Aretha Franklin --Barney Hoskyns, Editorial Director, Rock's Backpages
Aretha: a name so singularly musical that it rolls off the tongue like an incantation. Almost four decades after 1967's "I Never Loved a Man (The Way I Love You)," her first chart-topping single, Aretha Franklin's vocal signature remains among the most identifiable in American pop music.
Combining a powerful, chesty voice with a flawless sense of when to apply dynamic textures, Aretha Franklin's melismatic ad-libs are unsurpassed. Even during the 1980s, when her five-octave range lost much of its crystalline upper register, she maintained full interpretative powers. Because Franklin does things many other singers can't, she's sometimes judged unfairly when she sings in ordinary ways.
Franklin has no patience for the racist assumption that she should attempt only gospel-inflected material, and from the '60s on she included easy-listening tunes ("I Say a Little Prayer," "Elusive Butterfly") in her repertoire. Critics have derided Aretha's recordings of MOR material, work they might have praised coming from Linda Ronstadt or Carly Simon; whether backed by small combo or 22-piece orchestras at Carnegie Hall for the JVC Jazz Festival on June 26, she always makes an indelible impression. Was your first Aretha Franklin concert the Apollo in Madison Square Garden in '71? 'Retha and percussionist Baba Olatunji at Philharmonic Hall? Franklin paces herself as she belts a phrase, cues or pauses centre-stage at the grand piano. Cool, she also loves to spoof concert hall solemnity, burlesques her own image in costumes reminiscent of the vaudeville era.
She learned showmanship during her years on the gospel music circuit, playing piano from age 13 on for her father, the Rev. C. L. Franklin, a renowned "singing" preacher whom she idolized. Born in Memphis, Tenn., and raised in Detroit, she grew up singing and arranging with her friends and four siblings around the piano in her home.
In the '50s the black church was an arbiter in the socio-political struggle of African-Americans - and Aretha Franklin's connection let her see the struggles unfold, up close and personal. She entered the recording industry with a foundation of familial and racial pride. If her career's path has not been smooth, through each phase she's gained knowledge and confidence.
Her seven years at Columbia Records ('61-'67) yielded no great hits; producer John Hammond didn't appreciate Aretha's uniquely funky swing. Yet she learned about formal studio technique and what the white pop aesthetic demanded in the way of phrasing and presentation.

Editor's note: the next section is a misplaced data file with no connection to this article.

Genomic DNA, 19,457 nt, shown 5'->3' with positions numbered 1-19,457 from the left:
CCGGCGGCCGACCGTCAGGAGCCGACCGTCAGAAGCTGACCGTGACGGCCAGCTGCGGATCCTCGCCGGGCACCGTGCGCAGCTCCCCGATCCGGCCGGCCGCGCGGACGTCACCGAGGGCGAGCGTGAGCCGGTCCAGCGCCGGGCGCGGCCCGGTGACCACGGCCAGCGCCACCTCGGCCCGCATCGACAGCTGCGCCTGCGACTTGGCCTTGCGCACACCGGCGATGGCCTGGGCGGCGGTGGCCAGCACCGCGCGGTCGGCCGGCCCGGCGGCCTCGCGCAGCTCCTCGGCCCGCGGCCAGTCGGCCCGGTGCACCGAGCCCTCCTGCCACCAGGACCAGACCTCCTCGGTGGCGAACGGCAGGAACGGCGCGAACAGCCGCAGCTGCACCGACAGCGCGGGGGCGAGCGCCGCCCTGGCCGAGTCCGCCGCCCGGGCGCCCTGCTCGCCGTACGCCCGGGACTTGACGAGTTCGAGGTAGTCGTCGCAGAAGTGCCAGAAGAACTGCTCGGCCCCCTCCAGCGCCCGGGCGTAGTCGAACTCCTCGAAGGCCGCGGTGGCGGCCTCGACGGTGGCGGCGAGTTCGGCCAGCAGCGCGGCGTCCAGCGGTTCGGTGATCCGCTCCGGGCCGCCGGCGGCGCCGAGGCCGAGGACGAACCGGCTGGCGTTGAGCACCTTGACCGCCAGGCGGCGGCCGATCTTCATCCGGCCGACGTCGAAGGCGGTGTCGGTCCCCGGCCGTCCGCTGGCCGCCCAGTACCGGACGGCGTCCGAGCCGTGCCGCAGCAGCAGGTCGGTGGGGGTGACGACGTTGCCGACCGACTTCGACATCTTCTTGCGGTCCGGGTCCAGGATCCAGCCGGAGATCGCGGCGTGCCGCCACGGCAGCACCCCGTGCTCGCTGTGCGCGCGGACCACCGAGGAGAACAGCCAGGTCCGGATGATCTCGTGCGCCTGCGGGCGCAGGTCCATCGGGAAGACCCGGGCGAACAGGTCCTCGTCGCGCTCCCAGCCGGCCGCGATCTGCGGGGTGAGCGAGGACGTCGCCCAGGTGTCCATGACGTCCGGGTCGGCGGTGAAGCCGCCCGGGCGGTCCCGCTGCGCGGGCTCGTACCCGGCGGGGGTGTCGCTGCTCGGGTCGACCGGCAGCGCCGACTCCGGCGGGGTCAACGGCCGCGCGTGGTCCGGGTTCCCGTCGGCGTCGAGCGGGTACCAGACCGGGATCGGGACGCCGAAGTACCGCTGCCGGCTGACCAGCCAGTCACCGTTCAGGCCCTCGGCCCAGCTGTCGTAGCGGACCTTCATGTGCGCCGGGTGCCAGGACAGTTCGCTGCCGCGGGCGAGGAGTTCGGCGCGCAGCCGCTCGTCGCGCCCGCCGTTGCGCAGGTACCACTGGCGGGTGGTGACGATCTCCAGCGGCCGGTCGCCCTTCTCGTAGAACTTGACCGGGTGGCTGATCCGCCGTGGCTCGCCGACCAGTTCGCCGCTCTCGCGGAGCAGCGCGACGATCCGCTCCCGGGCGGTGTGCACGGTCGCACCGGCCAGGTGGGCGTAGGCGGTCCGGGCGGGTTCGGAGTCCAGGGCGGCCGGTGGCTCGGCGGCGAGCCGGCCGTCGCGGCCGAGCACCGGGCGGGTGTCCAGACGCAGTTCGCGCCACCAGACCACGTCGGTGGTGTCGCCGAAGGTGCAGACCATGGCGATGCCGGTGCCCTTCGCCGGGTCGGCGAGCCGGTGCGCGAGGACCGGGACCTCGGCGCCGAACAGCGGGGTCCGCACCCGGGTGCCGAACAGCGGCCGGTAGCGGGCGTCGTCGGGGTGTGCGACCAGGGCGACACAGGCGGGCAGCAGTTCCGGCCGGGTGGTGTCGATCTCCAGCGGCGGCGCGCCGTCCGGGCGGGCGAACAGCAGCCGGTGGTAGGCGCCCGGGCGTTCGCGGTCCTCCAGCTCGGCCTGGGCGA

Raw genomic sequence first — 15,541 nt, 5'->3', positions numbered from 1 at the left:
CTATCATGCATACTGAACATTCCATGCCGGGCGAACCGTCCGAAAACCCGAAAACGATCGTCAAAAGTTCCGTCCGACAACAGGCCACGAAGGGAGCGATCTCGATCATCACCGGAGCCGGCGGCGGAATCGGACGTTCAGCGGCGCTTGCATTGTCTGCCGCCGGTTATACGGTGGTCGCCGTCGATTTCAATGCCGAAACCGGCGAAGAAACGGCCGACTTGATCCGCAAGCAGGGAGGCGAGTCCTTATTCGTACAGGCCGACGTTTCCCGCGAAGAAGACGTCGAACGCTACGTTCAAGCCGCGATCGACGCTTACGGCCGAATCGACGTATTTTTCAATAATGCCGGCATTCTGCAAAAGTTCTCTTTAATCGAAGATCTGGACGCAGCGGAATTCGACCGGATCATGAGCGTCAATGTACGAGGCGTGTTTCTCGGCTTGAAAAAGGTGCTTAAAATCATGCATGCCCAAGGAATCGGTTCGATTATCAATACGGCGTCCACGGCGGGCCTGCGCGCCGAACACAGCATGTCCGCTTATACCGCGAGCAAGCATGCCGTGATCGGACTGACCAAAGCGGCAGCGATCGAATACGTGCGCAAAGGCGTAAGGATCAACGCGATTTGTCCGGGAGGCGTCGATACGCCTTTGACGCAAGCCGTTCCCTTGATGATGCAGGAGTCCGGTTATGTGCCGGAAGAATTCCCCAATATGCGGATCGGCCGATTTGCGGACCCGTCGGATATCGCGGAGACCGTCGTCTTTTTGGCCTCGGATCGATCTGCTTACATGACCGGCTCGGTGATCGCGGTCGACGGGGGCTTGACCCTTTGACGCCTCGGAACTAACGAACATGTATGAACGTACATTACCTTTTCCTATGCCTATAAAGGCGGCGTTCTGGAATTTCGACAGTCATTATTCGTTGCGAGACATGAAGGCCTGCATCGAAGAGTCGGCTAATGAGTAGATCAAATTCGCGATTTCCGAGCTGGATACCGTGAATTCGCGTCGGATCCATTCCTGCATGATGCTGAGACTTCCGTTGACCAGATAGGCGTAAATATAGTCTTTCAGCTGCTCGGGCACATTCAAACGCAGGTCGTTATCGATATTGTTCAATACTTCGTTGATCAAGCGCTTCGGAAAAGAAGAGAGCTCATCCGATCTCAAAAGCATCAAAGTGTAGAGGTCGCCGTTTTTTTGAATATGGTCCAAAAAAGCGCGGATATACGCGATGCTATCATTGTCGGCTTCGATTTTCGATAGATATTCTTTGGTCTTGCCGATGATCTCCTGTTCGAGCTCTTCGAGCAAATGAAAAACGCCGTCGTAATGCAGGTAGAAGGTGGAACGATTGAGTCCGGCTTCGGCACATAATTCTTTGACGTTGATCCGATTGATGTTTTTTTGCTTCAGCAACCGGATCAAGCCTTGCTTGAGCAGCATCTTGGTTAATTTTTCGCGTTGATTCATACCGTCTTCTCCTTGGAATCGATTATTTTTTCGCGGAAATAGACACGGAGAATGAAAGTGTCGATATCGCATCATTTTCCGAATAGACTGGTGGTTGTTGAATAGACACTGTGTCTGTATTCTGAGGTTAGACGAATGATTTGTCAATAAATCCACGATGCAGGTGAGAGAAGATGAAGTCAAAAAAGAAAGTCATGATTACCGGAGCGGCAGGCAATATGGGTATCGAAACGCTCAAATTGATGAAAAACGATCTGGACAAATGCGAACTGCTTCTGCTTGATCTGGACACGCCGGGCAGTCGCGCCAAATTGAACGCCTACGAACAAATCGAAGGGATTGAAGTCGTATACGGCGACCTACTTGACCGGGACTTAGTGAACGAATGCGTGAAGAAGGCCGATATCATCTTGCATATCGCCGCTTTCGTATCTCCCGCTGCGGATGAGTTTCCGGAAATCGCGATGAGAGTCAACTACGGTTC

When Jerry Wexler and Atlantic Records got ahold of her, she was ready for creative freedom. Atlantic's success was based on black artists being themselves, so when Wexler asked her to cut her debut sides with funky white sidemen in Muscle Shoals, Alabama, she and husband-manager Ted White trusted his judgment. Urbane northerners Ted and Aretha, however, were offended by the complicated codes of interracial collaboration in the Deep South of '67.
That first Atlantic single was almost Franklin's last, due to a fistfight between White and session coordinator Rick Hall. Wexler patched up misunderstandings based on the galvanizing quality of "I Never Loved a Man," the first of a string of multimillion-sellers - "Respect," "Chain of Fools" - and the template of a sound that was largely Aretha's creation.
In following years, Franklin changed along with black music - perhaps neither always for the best. Jazz, funk and r&b musicians were bravely experimenting with style and content; similarly Franklin's 1970 rewrite of Simon and Garfunkel's "Bridge Over Troubled Water" was a marvel of semiotic deconstruction. But once blithely apolitical, sybaritic disco took over clubs and airwaves, Franklin, like every singer, faced quite a different commercial context.
Synthesizers and drum machines did not agree with Aretha Franklin. Had not disco, hip-hop and new wave set pop trends for the next 15 years, her creative decisions might have been different. As it was, after her fine Sparkle soundtrack of '76, Franklin's recordings, though dotted with genius, were uneven and unfocussed.
She worked with diverse producers, songwriters and featured musicians, only occasionally on her own. In '79 she left Atlantic for smaller Arista, hoping Clive Davis' artistic vision might regenerate the environment that led to her decade-old triumphs. Her Arista output has its oddly inspired moments; collaborating with Keith Richards, Luther Vandross, Annie Lennox and Whitney Houston, she generated landmark singles. If her albums didn't burn up the sales charts, it wasn't for lack of smart ideas and polished execution.
From '83 to '89, Franklin withdrew from touring. Her flings with disco ("Jump to It" in '82), Brill Building retro ("Who's Zoomin' Who?" in '85), and orthodox spirituals (One Lord, One Faith, One Baptism in '87) were interesting, if not uniformly successful. They represent an artist taking time to consider where she'd been and where she was headed.
At an all-star AIDS benefit concert at New York's Nederlander Theater in 1993, Franklin gave definite notice that her woodshedding was over. Essaying masterful duets with Smokey Robinson, Bonnie Raitt, Rod Stewart, Elton John and pop hip-hoppers P.M. Dawn, she showed off her generosity of spirit, new creative resolve and refurbished vocal range. Her effortless command over an array of singers and styles was network-broadcast and pointed to a new era of cultural leadership for the Queen of Soul.
As hip-hop stylists go back to live instrumentation and 16-year-old, church-trained singers such as Atlantic's Brandy storm the pop charts, Aretha Franklin returns, at the top of her form.
Read more classic Aretha pieces at http://www.rocksbackpages.com/artist.html?ArtistID=franklin_aretha.
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- Aretha Franklin